July, 2015 - Week 1
Community Policing: How Do You Know If It's Working?
by VICTORIA BEKIEMPIS
New York Police Department Commissioner Bill Bratton and Mayor Bill de Blasio recently described a community policing push to encourage trust between cops and civilians. The push would use meetings with residents and neighborhood forums to create “built-in time to address issues that go beyond the crunch of standard radio calls.”
This concept isn't new—policing basically was community policing until the radio car came along. After a series of unarmed African-American men died at the hands of police across the country this year, however, law enforcement agencies and lawmakers hope renewed emphasis on these initiatives can ease deep tensions between cops and communities of color.
But how do we know if it's working?
Community policing aims to foster trust and crime-reduction, with the goal being that the former leads to the latter says Lorie Fridell, co-editor of Policing: An International Journal of Police Strategies & Management and associate professor of criminology at the University of South Florida. One measure of success is how the community feels about the effort.
“That could be measured by a community survey, meaning that random segments of the broader community are selected and given before and after surveys on their attitudes toward police” says Fridell.
“Another type of survey is what I call a ‘consumer survey'—you survey people who have had recent contact with the police as opposed to people within the community generally.”
Data on how much communities interact with police can also indicate the state of relationships.
Departments using ShotSpotter, a gunshot detection system, can compare the number of detected shots with the number of 911 calls related to gunfire. This can provide “an inferential measure about people's willingness to call the police” explains Brian Jackson, director of The RAND Corporation's Safety and Justice program.
Strict research standards should be used to assess community policing programs. That means using the program in some neighborhoods, and not in others, as a control, and comparing the results. Researchers must examine more than one area, otherwise they cannot accurately assess the program.
Since May, the NYPD's has “piloted” its neighborhood policing plan in four precincts. The Department and Mayor say the pilots “have demonstrated some promising initial developments,” such as year-over-year crime declines.
The NYPD will compare these areas to several other precincts and communities and make general assessments, but evaluation will mostly be based on community reaction, a department official tells Newsweek .
Figuring out whether any community policing program works, of course, depends on another big variable: officers' participation.
“One of the challenges with community policing interventions: You can do foot patrols but it also matters whether people on the foot patrols are stopping and talking to people,” Jackson says. “You can do community policing in name only, or you could do community policing. For understanding the effects, you need to drill into the details about what's being done and how it's being done to really make sense of the data and get good conclusions out of it.”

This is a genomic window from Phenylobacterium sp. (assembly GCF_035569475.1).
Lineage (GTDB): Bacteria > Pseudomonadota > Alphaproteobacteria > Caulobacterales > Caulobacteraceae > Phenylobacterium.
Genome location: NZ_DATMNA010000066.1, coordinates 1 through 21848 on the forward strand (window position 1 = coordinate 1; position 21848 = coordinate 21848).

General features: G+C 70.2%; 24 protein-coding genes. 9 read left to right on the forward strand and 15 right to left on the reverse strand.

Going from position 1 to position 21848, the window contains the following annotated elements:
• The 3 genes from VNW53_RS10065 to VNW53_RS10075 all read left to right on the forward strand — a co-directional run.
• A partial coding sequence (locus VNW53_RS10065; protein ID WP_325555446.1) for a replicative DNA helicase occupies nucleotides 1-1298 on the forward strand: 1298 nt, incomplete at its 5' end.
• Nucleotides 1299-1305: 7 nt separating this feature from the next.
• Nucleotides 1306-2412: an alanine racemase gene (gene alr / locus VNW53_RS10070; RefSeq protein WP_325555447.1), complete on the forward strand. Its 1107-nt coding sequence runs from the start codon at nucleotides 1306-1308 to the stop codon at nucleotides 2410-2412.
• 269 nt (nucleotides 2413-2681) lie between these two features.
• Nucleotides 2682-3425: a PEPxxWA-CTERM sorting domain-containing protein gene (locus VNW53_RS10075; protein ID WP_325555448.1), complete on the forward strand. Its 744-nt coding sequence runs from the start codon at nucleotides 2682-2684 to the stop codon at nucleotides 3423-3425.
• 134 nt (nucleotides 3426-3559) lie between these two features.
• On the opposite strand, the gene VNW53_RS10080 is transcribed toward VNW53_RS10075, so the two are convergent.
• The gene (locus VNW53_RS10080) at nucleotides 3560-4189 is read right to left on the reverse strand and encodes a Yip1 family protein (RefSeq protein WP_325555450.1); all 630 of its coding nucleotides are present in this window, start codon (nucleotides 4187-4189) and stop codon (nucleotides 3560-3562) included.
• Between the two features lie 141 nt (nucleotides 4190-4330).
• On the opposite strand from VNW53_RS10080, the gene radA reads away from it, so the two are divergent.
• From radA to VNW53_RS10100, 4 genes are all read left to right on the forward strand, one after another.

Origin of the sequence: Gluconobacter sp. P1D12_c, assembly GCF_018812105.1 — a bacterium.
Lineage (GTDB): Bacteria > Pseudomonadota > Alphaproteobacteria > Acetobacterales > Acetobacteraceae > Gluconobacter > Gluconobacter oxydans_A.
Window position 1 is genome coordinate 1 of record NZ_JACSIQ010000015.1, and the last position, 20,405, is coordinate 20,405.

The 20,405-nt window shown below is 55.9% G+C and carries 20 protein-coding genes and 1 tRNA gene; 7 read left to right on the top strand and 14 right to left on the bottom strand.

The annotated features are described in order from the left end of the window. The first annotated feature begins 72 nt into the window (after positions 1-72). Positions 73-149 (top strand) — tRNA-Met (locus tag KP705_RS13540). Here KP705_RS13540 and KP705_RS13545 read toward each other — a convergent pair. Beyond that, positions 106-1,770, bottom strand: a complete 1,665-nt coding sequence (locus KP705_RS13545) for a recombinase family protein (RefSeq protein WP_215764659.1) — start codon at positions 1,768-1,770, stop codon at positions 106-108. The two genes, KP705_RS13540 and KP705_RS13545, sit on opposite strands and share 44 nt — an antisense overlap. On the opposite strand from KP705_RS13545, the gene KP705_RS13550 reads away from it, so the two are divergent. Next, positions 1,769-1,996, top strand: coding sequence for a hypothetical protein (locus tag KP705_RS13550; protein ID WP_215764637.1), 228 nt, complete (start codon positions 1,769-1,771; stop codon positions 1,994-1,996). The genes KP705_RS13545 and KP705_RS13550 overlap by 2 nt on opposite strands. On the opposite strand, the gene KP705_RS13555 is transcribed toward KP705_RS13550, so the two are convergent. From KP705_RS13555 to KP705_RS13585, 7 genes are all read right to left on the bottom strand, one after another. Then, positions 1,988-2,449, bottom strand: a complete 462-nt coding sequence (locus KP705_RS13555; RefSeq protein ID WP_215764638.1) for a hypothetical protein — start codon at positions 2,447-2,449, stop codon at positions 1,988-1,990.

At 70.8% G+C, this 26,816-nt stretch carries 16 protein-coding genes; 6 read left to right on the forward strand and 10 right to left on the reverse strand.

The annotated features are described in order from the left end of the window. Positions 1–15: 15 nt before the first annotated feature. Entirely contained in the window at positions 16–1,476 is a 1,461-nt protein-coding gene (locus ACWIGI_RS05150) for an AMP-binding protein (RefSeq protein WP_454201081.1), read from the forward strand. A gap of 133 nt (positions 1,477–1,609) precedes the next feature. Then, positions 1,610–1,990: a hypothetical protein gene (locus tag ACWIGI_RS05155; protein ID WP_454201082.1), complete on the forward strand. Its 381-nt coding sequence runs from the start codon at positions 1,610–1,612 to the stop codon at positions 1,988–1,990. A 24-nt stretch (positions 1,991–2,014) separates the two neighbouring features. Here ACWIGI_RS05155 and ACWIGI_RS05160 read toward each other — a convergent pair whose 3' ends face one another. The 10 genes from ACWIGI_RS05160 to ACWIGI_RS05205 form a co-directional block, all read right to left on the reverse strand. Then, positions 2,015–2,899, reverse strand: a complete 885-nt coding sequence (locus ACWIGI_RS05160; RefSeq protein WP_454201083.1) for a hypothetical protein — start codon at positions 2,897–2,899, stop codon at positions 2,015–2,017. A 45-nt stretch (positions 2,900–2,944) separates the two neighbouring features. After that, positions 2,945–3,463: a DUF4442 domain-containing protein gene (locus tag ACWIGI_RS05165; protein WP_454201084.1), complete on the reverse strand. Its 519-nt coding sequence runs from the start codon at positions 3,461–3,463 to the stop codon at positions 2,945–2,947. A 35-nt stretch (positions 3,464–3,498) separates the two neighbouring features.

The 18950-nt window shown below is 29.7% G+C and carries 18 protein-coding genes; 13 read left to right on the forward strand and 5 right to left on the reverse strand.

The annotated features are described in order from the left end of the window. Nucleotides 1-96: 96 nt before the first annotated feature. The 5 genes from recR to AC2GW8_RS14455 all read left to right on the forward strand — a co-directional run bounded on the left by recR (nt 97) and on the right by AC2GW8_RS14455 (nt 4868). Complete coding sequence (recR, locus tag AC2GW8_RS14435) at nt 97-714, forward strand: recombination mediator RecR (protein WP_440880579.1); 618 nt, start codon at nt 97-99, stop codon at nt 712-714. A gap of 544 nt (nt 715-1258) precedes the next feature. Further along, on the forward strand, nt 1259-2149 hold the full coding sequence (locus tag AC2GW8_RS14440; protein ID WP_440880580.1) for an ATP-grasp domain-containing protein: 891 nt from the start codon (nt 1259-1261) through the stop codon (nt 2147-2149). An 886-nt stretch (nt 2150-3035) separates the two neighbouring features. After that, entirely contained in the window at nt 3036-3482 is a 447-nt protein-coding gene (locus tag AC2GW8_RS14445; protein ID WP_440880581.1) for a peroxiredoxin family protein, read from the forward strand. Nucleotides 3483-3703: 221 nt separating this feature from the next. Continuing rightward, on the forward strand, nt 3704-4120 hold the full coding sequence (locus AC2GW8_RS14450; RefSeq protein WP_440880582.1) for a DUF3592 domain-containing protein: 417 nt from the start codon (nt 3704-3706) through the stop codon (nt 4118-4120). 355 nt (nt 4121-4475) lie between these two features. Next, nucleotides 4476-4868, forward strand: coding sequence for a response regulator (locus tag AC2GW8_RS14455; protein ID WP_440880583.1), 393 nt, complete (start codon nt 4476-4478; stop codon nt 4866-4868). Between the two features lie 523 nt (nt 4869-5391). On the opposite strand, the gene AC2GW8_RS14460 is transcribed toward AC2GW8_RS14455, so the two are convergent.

Also, departments largely measure their success with data-driven crime analysis, such as the NYPD's CompStat, not so much hearts-and-minds initiatives.
“That is a big challenge overall—to measure anything else, particularly crime prevention activities, systematically within an agency,” says Susan Shah, Chief of Staff of Vera Institute of Justice. “Performance evaluations of officers don't often focus on whether or not the officers are skilled and making partnerships and engaging in community-oriented problem solving.”
It's not impossible, though. Researchers have determined CompStat and similar programs can measure community policing in addition to crime, such as by measuring complaints against officers, use of force, and fear of crime, Shah says.
The art of community policing: Lewiston 10-year-old wins squad-car design contest
by Jordan Gerard -- special to the Daily News
The Lewiston Police Department learned an important lesson recently:
If you want something designed right, turn to a 10-year-old.
Lewiston Chief Scott Yeiter this spring wanted to get the community involved in designing the city's new squad car, and to that end, he put out a call online and across town, looking for the best designs from local residents.
“It's a good way to engage the community with the police department,” Yeiter said.
The police department received a total of 37 entries, which was eventually narrowed down to five finalists and then posted on the department's Facebook page for residents to vote for their favorite.
“The community liked the contest a lot, there were a lot of positive comments and just the competition in general was fun,” Yeiter said.
Joelle Hammann's design was the runaway winner, receiving 141 likes in the contest. The police department only requested one small alteration to her work: They asked her if one of the stripes could be red, for the Lewiston-Altura's school mascot. Joelle agreed.